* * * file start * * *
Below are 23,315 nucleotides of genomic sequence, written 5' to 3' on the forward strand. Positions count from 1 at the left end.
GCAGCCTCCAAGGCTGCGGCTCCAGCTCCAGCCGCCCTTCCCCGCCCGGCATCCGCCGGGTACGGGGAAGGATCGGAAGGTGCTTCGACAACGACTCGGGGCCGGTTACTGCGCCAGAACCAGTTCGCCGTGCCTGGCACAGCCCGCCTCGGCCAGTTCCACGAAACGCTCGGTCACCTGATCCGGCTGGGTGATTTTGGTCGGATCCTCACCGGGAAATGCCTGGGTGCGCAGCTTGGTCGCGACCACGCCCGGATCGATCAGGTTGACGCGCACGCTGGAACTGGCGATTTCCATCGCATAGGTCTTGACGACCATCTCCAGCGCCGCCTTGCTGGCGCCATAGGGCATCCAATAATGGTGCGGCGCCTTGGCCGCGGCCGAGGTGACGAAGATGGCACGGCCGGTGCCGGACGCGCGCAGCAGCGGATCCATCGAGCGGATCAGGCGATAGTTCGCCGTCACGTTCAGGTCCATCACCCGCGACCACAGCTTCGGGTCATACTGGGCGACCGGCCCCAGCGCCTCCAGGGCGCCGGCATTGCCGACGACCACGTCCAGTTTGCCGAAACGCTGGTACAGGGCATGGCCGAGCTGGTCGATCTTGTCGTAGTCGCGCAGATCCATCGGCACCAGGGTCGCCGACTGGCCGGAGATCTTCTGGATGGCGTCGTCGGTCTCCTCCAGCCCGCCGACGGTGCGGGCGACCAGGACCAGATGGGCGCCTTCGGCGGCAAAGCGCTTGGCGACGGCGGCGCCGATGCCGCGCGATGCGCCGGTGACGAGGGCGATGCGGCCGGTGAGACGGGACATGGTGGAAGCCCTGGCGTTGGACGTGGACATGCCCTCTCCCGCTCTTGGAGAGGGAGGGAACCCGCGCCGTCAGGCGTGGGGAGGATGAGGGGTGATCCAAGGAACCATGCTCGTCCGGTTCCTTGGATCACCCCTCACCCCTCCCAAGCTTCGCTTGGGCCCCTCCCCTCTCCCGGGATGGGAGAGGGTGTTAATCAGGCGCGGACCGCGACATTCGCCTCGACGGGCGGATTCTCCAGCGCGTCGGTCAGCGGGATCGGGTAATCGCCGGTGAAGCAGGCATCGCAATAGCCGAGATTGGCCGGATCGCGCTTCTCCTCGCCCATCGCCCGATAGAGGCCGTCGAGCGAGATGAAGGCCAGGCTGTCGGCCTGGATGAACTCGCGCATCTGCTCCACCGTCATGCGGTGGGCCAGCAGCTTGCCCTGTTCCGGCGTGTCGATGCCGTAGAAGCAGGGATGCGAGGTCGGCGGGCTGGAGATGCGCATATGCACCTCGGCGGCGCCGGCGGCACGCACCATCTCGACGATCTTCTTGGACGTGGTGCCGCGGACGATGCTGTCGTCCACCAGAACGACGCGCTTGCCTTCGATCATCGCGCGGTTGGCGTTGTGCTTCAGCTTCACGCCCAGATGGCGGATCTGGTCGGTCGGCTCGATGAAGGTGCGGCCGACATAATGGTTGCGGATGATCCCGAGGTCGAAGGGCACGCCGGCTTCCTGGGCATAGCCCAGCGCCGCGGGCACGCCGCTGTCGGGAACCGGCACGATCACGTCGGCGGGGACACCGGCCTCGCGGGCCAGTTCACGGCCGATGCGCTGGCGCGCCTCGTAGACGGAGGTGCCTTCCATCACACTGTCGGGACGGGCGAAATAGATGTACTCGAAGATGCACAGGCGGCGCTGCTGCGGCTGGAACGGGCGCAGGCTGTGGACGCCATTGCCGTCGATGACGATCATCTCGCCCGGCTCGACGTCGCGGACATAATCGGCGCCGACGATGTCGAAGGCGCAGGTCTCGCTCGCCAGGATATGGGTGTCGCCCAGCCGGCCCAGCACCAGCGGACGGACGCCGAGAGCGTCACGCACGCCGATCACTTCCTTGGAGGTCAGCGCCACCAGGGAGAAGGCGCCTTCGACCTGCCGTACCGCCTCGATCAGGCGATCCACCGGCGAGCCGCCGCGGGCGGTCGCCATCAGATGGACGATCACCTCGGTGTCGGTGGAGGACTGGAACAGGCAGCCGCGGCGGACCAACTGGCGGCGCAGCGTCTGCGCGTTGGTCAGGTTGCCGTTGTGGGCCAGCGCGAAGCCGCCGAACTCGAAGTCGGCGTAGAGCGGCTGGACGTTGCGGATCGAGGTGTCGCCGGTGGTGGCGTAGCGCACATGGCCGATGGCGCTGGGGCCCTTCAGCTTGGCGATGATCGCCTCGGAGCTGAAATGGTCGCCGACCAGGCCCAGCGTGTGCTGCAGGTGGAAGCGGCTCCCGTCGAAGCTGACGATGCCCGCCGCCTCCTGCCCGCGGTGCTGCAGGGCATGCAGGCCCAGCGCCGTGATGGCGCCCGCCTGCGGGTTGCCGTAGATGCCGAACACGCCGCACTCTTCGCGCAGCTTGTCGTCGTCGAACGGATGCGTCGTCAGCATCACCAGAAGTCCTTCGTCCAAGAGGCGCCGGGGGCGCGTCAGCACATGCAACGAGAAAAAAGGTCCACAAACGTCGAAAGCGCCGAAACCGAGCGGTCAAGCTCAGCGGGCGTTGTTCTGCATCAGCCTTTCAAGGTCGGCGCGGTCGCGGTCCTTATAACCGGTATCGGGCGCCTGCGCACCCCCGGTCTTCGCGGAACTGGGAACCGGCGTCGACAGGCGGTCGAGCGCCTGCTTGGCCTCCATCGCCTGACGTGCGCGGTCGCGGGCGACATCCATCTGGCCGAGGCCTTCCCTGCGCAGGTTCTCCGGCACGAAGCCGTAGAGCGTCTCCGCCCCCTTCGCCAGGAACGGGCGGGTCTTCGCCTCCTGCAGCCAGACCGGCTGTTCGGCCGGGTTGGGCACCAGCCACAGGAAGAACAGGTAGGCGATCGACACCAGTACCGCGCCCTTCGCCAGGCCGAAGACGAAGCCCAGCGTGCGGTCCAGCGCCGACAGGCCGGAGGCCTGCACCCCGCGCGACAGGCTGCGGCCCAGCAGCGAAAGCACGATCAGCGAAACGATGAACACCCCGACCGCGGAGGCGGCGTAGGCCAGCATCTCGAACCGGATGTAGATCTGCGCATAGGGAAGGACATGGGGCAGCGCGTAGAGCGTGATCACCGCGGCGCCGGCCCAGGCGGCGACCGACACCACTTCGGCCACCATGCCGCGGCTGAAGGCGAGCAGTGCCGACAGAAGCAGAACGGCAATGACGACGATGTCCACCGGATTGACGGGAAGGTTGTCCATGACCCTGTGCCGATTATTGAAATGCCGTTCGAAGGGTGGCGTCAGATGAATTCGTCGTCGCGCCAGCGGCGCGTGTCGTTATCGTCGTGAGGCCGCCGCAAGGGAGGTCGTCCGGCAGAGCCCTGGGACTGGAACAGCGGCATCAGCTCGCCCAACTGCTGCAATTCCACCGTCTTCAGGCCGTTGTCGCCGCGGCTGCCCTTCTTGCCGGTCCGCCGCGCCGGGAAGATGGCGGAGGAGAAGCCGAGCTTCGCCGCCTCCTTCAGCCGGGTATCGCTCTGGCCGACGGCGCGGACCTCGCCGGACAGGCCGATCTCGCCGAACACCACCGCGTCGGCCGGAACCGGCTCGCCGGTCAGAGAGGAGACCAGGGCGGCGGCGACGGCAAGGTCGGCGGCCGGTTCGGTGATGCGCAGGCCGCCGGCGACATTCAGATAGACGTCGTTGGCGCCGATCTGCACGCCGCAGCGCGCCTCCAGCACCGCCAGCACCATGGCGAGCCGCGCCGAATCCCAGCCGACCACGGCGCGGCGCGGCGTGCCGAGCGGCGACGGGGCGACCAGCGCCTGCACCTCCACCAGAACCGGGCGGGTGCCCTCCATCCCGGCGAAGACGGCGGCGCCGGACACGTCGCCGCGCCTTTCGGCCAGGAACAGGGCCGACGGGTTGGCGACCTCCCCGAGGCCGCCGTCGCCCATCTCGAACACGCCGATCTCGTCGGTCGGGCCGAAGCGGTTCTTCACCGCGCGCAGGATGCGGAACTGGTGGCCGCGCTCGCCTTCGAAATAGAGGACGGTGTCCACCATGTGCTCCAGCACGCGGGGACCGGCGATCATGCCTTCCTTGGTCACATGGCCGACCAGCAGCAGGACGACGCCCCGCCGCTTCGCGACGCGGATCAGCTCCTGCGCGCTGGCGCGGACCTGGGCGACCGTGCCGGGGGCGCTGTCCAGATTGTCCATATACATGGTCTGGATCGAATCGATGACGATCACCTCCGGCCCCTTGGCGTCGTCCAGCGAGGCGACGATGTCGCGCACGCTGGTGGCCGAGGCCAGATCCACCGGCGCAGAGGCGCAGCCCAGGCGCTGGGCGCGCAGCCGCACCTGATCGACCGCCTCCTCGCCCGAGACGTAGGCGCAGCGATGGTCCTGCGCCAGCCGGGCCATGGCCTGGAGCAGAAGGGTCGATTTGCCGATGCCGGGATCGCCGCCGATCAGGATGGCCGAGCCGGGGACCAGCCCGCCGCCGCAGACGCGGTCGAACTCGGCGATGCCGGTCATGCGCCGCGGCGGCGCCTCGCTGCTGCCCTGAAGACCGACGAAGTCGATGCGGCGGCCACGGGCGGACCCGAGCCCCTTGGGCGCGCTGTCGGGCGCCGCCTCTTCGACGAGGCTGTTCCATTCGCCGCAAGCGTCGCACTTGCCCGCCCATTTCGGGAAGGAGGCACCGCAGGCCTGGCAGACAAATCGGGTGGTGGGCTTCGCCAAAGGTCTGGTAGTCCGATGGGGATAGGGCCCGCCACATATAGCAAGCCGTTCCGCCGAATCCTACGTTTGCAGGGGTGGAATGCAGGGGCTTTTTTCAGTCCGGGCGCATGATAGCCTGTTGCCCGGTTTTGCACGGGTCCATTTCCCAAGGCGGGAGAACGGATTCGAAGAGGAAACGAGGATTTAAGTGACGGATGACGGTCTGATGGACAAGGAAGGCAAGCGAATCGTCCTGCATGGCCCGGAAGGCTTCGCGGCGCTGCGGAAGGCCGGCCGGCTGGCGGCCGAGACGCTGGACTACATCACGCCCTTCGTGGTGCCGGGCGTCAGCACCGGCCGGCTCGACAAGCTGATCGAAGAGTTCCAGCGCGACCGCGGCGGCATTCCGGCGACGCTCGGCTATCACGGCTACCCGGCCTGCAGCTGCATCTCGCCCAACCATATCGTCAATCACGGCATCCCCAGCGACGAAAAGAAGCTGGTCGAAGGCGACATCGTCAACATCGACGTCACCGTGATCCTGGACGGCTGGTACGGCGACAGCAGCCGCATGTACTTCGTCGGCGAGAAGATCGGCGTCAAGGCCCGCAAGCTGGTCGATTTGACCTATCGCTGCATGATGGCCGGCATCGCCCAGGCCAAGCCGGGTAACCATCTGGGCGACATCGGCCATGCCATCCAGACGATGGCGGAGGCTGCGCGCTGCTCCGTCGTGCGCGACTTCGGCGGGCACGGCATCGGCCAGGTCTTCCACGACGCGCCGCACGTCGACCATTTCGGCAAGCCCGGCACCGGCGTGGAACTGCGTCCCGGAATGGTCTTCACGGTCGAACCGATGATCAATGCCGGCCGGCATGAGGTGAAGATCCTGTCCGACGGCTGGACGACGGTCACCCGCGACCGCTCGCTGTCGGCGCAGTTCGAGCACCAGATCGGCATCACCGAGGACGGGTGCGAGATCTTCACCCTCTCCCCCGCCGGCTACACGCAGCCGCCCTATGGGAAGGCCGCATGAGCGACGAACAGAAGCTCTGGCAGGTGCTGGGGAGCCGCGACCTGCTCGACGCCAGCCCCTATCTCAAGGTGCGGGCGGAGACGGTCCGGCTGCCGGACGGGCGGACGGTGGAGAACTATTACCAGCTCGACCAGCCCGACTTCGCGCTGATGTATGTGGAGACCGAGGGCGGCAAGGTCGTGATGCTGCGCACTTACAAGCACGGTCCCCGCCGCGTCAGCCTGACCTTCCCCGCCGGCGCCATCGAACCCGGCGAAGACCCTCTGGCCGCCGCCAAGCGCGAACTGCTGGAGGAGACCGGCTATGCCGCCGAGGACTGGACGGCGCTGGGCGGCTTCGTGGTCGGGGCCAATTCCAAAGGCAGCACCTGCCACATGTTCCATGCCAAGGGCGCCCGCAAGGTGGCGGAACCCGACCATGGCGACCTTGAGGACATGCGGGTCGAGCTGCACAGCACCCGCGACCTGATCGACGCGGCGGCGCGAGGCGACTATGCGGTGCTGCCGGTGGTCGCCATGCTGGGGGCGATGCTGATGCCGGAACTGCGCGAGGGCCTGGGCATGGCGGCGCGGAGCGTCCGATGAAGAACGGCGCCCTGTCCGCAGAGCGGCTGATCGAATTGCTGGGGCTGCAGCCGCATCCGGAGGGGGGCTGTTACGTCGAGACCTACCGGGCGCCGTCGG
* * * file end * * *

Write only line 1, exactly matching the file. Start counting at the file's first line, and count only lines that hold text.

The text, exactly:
Below are 23,315 nucleotides of genomic sequence, written 5' to 3' on the forward strand. Positions count from 1 at the left end.